University News

Campus embraces Valentine’s Day

Brown looks back on holiday’s history, forward to celebrating love over the long weekend

By
Senior Staff Writer
Friday, February 13, 2015

Valentine’s Day — the heart- and cherub-filled holiday that inspires love, dread and excuses for chocolate — is just around the corner. From planning romantic getaways to buying tickets to “Fifty Shades of Grey,” Brown students are prepared for Feb. 14.

Though people have celebrated Valentine’s Day since the fifth century, the holiday was not connected with passionate love until the 14th century, when English poet Geoffrey Chaucer wrote a poem called “Parliament of Foules,” according to the Huffington Post.

Courtly love in the West became fashionable during the 12th century for the cultural and social elite, said Virginia Krause, professor of French studies, who teaches the first-year seminar FREN 0720A: “From Courtly Love to Postmodern Desire.” During this period, there was a consensus that romantic love was reserved for a “small, enlightened portion of the population” and that it could happen outside of marriage, she said. Marriage was seen as an obstacle to courtly love because rather than “placing a woman on a pedestal,” husbands gained authority over their wives, she added.

There was no equivalent day to the modern Valentine’s Day in the 12th century, because love was perceived as “the antithesis of public celebration,” Krause said.

Mark Cladis, professor of religious studies, offered a different perspective. One theory suggests that in many ways, romantic and passionate love stems back to love directed at God and was only afterwards readdressed toward human beings, he said. Cladis’s class RELS 0050: “Love: The Concept and Practice” investigates the idea that love for God is only fulfilled in death, and how that idea contributed to “the notion that true love is ultimately passionate, painful and culminates in death,” he said.

“Cupid’s arrows are sharp and lead to madness. Not much for Hallmark cards here,” Cladis added.

Brown undergraduates also took their chance at defining what they believe love is. At an event in the Blue Room held by Alpha Chi Omega Thursday, students used white boards to express what love means to them. Responses included “mutual respect,” “healthy communication,” “putting someone else first” and “friends.”

“We do this event around Valentine’s Day every year to spread awareness about domestic violence,” said AXO member Ah Young Choe ’15.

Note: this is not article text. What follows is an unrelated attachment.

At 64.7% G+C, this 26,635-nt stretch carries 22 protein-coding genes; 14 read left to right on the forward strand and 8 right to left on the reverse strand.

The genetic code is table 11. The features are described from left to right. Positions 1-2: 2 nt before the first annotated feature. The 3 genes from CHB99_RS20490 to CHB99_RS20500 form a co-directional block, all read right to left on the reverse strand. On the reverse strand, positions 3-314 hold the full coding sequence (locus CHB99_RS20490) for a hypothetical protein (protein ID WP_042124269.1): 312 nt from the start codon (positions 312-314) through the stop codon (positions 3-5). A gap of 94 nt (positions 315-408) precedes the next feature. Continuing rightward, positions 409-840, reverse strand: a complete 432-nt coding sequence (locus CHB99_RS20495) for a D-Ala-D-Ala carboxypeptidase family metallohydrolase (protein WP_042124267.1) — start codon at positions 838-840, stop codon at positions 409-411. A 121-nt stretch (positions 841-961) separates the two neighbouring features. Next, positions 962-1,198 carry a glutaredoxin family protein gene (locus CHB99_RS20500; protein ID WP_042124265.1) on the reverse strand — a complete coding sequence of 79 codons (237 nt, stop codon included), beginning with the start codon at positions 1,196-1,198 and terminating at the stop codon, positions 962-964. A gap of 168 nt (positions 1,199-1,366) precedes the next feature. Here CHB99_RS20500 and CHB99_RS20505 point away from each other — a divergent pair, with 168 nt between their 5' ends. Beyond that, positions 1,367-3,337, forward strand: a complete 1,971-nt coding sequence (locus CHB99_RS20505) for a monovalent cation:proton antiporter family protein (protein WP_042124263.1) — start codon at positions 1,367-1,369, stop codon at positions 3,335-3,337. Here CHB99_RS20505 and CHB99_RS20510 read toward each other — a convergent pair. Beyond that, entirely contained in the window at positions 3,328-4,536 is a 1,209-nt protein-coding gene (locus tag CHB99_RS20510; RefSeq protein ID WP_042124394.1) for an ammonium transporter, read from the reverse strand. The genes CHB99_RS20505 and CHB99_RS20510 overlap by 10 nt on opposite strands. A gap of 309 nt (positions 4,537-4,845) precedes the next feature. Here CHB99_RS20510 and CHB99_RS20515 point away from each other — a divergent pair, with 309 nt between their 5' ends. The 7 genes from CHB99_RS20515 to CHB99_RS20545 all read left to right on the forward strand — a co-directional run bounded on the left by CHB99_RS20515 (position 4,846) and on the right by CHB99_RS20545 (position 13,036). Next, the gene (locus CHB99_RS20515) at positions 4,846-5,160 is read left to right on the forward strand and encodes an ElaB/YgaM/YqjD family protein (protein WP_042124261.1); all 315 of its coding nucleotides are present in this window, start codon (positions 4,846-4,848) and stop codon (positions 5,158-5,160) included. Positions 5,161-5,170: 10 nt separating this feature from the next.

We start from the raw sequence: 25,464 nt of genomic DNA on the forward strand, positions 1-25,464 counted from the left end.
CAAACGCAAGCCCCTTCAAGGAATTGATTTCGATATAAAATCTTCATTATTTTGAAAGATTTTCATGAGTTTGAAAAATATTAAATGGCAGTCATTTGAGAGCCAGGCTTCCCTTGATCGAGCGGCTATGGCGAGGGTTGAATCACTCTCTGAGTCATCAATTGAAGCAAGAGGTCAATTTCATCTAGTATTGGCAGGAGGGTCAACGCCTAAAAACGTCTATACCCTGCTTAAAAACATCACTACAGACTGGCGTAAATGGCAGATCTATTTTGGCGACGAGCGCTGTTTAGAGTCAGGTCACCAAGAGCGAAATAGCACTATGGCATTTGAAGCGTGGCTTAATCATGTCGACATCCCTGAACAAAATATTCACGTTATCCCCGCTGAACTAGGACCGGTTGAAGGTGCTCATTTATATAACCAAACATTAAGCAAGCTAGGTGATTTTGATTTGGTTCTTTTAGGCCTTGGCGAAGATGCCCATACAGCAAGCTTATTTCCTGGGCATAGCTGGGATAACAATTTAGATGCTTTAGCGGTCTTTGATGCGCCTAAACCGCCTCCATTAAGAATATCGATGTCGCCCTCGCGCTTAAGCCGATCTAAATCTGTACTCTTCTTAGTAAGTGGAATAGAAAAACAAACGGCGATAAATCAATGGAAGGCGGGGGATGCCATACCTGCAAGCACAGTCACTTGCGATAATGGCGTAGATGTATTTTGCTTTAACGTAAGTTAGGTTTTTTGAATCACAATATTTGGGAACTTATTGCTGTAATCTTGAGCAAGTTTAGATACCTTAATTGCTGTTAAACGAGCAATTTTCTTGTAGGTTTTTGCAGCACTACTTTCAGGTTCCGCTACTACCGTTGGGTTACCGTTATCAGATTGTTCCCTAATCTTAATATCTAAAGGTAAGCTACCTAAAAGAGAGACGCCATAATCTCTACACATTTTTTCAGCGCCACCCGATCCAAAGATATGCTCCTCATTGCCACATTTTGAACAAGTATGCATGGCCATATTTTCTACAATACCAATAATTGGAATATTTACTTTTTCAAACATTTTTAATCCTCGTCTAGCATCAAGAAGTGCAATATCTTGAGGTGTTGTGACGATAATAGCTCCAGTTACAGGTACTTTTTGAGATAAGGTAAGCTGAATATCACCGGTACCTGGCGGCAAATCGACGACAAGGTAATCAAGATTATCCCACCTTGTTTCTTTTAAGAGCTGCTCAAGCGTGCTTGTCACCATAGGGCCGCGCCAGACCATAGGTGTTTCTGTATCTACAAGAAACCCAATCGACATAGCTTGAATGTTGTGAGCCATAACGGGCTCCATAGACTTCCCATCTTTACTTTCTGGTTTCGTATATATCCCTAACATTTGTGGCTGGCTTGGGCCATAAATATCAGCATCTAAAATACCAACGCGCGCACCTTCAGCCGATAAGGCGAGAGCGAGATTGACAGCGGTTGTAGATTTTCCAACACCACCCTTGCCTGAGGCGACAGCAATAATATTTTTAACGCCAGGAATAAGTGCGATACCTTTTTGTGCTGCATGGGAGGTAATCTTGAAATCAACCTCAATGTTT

The University and different student groups have planned many events around campus this Valentine’s Day to keep spirits high and to show affection and appreciation for others.

For those who forgot to make reservations for candlelit dinners or chose not to, Brown Dining Services will keep up its tradition of providing holiday-themed meals with a Valentine’s Day edition. The Sharpe Refectory will be decorated in a red-and-white Valentine’s Day theme Saturday, said Bobby Machado, assistant manager for residential dining. There will be candy in addition to surprise special desserts, he added.

Mariachi de Brown offered students and faculty members an opportunity to spread the love by sending a passionate serenade of traditional folklore music to a friend or loved one. “We have a serenade coming up in one of the dining halls and a few private ones on Saturday,” said group member Silvina Hernandez ’17, adding that because the holiday is during the long weekend, they have gotten fewer serenade requests than in previous years.

Brunothon, the University’s first annual dance marathon, fundraised for Hasbro Children’s Hospital by selling Teddygrams. “Brown students are more excited about Valentine’s Day than I thought,” said Naz Akyol ’17, adding that Teddygrams was their most successful fundraiser thus far.

While many undergrads have made dinner reservations at restaurants on Federal Hill, some students are taking advantage of Valentine’s Day falling on the long weekend and going on romantic getaways.

Mikala Murad ’16 and her boyfriend planned a Valentine’s Day weekend trip to a “really cute, cheap place in Maine,” she said. Both of them are looking forward to getting away from campus for a few days, she added.

Some students are traveling even further than just out-of-state: Beth Anne George ’17 and her boyfriend are going to Jamaica. “We organized this trip because of the long weekend, but it falling on Valentine’s Day is an additional plus,” George said, adding that she always celebrates Valentine’s Day in one way or another.

“It became a tradition that my mom would send me a package on Valentine’s Day every year while I was at boarding school,” she said. There are different types of love and Valentine’s Day is more than just about the romance, she added.

  • Thea A. Fattas

    What a stupid article.

  • JL

    We should be getting rid of physical plant and making love to the world through online camshows.

    Happy Valentines day